But in all other cases (Mat. 28:1; Mark 16:2; Luke 24:1; John 20:1, 19; Acts 20:7; I Cor. 16:2) the Greek word sάbbaton, which may mean either “sabbath” or “week,” is in the plural. The Greek expression translated “first day of the week” is, in these verses, mia toon sabbάtoon. It is an idiom and cannot be translated literally into English. It, too, means “the first day of the week,” but it refers to one particular “first day” — the Sunday upon which the wave sheaf was offered — the Sunday AFTER two sabbaths!

Since the Greek word sάbbaton in these verses is in the plural, it may mean either “weeks,” or “sabbaths.” Professor Sophocles, a Greek scholar, indicates in his Lexicon, p. 43, par. 6, that the expression means “[day number] one after the sabbaths.” Which sabbaths? The first high day or annual sabbath and the weekly sabbath falling within the Days of Unleavened Bread! Here is the proof!

The same plural form — sabbάtoon – is found in the Greek Septuagint translation of Leviticus 23:15. In this verse the Greek for “the morrow after the sabbath” is epaύrion toon sabbάtoon and means idiomatically “the day after the sabbaths.” The Greek translators understood that you begin counting Pentecost from the Sunday after the weekly sabbath during the Days of Unleavened Bread. They used the plural word sabbάtoon, meaning “sabbaths,” to make plain that the Sunday on which the wave sheaf was offered followed BOTH the first annual sabbath AND the weekly sabbath in the Days of Unleavened Bread.

In other words, every New Testament writer was making especially plain which particular Sunday followed the resurrection — the Sunday after the two sabbaths, which in that year fell on Thursday and, of course, Saturday. In all these verses the original Greek, loon sabbάtoon, means idiomatically “AFTER the sabbaths” — and cannot be taken literally to mean “of the sabbaths.” It is a Greek idiom which uses the possessive plural with the meaning of “after.” The Greek translation of Leviticus 23:15 proved it!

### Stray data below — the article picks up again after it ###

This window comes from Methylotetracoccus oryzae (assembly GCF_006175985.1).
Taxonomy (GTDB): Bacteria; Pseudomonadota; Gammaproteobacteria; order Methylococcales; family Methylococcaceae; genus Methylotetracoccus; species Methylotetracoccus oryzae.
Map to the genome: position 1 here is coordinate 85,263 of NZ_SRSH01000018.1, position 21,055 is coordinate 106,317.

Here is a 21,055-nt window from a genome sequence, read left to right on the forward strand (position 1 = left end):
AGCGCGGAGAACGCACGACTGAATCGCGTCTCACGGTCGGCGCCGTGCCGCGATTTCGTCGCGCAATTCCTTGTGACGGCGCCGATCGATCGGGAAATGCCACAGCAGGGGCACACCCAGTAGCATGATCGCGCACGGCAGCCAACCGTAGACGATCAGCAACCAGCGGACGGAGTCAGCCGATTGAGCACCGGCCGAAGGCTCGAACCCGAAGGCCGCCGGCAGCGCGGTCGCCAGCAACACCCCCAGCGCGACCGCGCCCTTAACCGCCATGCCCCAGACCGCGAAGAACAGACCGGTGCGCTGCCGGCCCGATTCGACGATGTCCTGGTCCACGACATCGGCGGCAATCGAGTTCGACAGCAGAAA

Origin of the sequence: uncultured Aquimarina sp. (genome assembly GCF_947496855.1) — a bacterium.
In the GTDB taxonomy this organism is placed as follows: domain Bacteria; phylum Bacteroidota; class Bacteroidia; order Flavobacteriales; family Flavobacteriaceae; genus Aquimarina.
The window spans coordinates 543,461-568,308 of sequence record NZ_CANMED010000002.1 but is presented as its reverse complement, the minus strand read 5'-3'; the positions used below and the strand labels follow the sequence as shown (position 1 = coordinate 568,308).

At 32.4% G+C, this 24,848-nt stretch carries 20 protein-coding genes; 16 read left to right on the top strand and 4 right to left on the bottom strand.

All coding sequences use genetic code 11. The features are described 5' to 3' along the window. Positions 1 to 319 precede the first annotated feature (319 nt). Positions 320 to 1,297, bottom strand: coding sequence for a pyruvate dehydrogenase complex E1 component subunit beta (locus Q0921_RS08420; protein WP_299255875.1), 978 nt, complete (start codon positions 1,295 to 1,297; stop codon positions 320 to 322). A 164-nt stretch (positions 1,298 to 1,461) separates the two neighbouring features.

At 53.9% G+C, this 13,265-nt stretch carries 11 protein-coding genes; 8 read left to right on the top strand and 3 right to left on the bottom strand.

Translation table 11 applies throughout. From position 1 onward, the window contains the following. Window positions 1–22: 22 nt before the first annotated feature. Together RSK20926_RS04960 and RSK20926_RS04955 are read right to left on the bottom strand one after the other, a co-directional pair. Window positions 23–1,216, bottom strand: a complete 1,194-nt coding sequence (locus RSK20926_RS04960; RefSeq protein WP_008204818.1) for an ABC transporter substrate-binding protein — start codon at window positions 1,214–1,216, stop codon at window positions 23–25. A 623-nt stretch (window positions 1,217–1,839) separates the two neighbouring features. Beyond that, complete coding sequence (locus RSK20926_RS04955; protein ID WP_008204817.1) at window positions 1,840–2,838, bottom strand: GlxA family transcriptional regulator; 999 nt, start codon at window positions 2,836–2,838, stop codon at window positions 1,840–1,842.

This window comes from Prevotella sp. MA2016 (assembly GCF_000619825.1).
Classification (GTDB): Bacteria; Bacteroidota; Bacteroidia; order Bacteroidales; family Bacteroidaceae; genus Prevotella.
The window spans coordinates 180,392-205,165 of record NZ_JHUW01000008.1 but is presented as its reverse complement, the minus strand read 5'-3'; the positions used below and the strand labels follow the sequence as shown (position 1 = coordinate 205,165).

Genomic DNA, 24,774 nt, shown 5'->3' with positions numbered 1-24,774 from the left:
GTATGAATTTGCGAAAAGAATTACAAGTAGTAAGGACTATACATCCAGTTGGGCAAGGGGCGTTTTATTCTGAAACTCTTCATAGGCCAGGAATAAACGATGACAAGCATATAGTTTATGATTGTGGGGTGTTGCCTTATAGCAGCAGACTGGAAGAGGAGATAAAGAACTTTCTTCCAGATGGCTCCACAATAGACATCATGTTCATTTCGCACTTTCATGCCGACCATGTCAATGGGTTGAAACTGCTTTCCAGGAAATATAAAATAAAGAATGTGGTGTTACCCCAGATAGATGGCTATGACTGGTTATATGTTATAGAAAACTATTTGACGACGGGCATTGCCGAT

Even in Acts 20:7 and I Cor. 16:2, the day referred to was the day the wave sheaf was offered. In 56 A.D., when the events in Acts 20 occurred, the Passover occurred on a weekly Sabbath. The Days of Unleavened Bread extended from Sunday through the following Sabbath. The day of the wave-sheaf offering in that year immediately followed the Days of Unleavened Bread. That was the day Paul preached until midnight — beginning Saturday night immediately after the Festival was over (Acts 20:7).

Those with Luke kept the entire Feast in Phillipi. After the feast, Luke and those with him left Phillipi for Troas (Acts 20:6). Paul left Troas on the day the wave sheaf was offered — before Luke arrived at Troas. Luke does not say “when we came together, Paul preached unto us” — he clearly states “when the disciples come together, Paul preached unto them.” Whenever Luke includes himself he uses the “we” form (Acts 20:6, 13).

Some translations incorrectly insert in Acts 20:7 the pronoun “we.” The overwhelming majority of New Testament Greek manuscripts have “they,” not “we.” The original Greek of Acts 20:13 indicated that Paul “had left arrangements,” prior to Luke’s arrival at Troas, for Luke to proceed in ship to Assos in order to pick up Paul.

I Cor. 16:2 also refers to the day the wave sheaf was offered at Jerusalem — just another indication that what was laid in store was fruit of the field, not money in a church offering-plate! The time those Christians began to harvest was “upon the day after the sabbaths” — upon Sunday after the early-morning offering of the wave sheaf.

This precise history, not usually understood, clearly indicates that the New Testament Church continued to observe the sabbath and the annual festivals God gave, and that they always regarded Sunday as a work day.

Source: Good News, 1958